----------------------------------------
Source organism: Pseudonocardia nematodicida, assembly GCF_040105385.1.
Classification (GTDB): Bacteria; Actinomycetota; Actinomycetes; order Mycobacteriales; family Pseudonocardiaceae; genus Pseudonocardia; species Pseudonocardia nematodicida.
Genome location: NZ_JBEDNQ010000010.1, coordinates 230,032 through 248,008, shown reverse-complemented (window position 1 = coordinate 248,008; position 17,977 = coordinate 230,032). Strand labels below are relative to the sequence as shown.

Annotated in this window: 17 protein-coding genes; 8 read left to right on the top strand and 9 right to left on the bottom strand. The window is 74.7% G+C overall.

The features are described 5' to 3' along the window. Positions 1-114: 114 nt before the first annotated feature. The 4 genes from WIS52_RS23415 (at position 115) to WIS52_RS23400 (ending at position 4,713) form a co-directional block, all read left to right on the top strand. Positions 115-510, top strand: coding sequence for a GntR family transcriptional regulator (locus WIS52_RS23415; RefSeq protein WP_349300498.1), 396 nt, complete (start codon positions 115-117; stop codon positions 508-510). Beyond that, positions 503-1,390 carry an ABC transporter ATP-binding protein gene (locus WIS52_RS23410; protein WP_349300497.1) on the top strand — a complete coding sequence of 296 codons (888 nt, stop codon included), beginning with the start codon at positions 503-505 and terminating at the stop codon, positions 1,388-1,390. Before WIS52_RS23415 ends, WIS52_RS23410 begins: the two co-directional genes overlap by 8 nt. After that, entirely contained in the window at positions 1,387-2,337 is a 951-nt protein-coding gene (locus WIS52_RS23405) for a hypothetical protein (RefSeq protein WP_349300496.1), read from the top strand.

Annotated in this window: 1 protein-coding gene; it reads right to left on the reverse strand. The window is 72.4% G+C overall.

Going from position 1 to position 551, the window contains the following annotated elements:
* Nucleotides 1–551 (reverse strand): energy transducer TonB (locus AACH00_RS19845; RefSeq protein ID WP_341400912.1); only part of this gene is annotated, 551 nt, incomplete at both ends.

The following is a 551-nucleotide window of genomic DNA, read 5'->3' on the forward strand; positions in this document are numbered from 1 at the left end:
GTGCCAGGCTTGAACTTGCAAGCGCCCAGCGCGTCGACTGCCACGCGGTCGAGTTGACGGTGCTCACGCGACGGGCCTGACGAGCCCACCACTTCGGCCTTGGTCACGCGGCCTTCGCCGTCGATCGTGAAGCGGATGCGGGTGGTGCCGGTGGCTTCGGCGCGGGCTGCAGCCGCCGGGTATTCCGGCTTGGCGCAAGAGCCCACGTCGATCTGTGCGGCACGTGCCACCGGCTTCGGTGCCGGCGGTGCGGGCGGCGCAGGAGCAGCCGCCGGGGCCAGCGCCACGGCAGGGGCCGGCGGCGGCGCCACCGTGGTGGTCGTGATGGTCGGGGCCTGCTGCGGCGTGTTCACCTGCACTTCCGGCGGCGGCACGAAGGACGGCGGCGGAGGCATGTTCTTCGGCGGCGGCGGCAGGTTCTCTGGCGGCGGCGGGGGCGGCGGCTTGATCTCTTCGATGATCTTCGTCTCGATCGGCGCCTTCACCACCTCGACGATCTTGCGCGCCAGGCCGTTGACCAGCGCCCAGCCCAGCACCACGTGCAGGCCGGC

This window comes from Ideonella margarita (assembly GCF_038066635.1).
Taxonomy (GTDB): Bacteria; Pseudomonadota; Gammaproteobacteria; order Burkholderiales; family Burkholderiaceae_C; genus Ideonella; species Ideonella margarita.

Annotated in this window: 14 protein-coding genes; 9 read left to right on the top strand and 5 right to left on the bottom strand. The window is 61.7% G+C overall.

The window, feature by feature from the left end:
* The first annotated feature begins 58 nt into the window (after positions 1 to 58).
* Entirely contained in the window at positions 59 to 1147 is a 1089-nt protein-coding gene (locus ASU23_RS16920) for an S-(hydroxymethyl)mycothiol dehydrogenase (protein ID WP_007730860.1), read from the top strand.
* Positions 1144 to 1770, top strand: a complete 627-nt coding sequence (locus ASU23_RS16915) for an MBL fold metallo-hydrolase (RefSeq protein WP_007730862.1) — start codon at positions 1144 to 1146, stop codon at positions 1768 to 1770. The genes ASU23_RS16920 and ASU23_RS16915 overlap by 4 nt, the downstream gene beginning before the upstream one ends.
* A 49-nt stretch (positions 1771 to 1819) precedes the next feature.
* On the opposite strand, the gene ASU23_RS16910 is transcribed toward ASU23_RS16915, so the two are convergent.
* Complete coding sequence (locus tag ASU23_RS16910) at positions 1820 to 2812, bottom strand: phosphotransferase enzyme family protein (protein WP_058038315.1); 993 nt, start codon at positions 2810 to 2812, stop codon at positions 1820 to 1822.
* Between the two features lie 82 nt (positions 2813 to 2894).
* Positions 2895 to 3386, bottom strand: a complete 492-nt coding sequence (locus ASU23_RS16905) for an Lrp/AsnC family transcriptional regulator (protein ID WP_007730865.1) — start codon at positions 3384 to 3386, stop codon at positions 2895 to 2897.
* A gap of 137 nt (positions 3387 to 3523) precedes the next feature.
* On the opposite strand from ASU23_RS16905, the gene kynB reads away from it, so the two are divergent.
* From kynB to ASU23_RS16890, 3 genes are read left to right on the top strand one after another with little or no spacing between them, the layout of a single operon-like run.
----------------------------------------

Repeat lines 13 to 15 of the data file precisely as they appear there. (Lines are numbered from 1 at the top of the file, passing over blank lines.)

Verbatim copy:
Annotated in this window: 14 protein-coding genes; 9 read left to right on the top strand and 5 right to left on the bottom strand. The window is 61.7% G+C overall.

The window, feature by feature from the left end:
* The first annotated feature begins 58 nt into the window (after positions 1 to 58).